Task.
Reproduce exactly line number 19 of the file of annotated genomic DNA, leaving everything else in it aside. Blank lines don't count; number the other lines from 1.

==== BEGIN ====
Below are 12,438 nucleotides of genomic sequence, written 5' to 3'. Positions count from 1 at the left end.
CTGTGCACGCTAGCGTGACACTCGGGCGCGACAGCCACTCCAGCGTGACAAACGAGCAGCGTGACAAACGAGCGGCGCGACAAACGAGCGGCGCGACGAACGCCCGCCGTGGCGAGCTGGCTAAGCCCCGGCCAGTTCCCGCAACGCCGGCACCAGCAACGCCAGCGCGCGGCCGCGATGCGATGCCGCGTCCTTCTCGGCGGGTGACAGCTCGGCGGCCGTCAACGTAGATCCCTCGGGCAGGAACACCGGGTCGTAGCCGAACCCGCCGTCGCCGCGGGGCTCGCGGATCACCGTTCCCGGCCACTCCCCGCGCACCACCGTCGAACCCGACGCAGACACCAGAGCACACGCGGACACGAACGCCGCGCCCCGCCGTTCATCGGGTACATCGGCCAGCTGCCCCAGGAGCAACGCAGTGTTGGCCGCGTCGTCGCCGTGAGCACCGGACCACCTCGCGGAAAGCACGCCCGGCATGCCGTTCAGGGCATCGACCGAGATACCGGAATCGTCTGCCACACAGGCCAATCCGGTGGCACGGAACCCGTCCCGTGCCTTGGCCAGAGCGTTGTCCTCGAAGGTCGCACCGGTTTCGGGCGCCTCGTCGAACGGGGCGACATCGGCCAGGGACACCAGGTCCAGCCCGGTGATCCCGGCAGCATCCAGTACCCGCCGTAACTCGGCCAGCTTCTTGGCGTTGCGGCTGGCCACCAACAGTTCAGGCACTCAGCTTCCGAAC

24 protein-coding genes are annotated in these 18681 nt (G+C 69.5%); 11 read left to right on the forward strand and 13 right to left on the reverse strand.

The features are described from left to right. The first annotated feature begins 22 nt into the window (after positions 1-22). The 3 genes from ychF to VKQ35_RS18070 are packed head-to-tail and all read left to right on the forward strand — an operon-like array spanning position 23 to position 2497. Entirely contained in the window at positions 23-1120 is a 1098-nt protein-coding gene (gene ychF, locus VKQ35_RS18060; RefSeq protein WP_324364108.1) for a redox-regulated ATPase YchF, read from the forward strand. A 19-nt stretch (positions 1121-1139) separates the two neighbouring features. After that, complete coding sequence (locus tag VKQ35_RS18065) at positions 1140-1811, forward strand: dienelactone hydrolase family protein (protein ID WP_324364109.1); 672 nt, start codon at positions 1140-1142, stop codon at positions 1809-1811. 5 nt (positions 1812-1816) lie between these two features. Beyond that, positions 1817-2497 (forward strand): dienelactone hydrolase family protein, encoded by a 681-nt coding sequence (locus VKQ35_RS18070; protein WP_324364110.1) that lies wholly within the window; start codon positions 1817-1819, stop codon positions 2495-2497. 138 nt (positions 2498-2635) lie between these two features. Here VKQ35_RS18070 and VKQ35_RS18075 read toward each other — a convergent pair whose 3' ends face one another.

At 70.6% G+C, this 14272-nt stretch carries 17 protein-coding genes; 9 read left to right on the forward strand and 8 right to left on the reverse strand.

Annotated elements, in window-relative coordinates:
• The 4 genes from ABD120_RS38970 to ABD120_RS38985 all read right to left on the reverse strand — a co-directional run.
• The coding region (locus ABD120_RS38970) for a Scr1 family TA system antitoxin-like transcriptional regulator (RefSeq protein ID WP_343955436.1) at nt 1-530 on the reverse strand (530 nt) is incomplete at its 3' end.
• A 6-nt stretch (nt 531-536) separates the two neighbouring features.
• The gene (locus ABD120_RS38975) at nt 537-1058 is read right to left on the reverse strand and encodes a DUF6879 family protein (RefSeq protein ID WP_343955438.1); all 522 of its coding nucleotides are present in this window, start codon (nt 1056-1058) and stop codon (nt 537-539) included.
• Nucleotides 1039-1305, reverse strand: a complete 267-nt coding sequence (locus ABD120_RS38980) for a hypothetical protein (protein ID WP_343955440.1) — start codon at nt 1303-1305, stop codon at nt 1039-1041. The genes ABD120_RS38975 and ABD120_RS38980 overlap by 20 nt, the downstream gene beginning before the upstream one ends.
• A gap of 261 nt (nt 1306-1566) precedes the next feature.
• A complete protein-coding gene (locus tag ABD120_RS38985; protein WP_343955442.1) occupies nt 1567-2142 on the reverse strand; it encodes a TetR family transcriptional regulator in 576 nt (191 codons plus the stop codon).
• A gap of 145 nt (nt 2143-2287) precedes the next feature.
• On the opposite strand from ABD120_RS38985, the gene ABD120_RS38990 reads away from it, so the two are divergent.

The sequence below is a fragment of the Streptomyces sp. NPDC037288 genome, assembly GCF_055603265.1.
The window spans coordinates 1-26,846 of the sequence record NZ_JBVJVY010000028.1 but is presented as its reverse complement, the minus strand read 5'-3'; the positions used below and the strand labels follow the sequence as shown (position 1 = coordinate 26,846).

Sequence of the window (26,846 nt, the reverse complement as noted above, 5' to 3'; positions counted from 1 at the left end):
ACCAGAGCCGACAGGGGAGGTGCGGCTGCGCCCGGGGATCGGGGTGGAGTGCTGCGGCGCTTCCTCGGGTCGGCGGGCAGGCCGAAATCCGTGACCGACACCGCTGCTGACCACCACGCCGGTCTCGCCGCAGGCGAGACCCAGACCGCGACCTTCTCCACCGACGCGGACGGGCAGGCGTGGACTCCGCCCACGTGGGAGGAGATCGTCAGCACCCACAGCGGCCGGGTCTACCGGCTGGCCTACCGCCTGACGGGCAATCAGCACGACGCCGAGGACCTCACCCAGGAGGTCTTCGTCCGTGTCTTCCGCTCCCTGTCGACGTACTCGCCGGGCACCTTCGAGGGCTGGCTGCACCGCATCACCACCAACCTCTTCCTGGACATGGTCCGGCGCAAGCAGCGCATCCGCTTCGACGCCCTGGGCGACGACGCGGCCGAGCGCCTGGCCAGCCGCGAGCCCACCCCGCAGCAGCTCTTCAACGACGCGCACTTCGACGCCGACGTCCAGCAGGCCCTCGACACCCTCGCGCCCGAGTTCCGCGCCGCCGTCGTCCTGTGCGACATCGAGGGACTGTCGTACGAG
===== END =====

ACCAGAGCCGACAGGGGAGGTGCGGCTGCGCCCGGGGATCGGGGTGGAGTGCTGCGGCGCTTCCTCGGGTCGGCGGGCAGGCCGAAATCCGTGACCGACACCGCTGCTGACCACCACGCCGGTCTCGCCGCAGGCGAGACCCAGACCGCGACCTTCTCCACCGACGCGGACGGGCAGGCGTGGACTCCGCCCACGTGGGAGGAGATCGTCAGCACCCACAGCGGCCGGGTCTACCGGCTGGCCTACCGCCTGACGGGCAATCAGCACGACGCCGAGGACCTCACCCAGGAGGTCTTCGTCCGTGTCTTCCGCTCCCTGTCGACGTACTCGCCGGGCACCTTCGAGGGCTGGCTGCACCGCATCACCACCAACCTCTTCCTGGACATGGTCCGGCGCAAGCAGCGCATCCGCTTCGACGCCCTGGGCGACGACGCGGCCGAGCGCCTGGCCAGCCGCGAGCCCACCCCGCAGCAGCTCTTCAACGACGCGCACTTCGACGCCGACGTCCAGCAGGCCCTCGACACCCTCGCGCCCGAGTTCCGCGCCGCCGTCGTCCTGTGCGACATCGAGGGACTGTCGTACGAG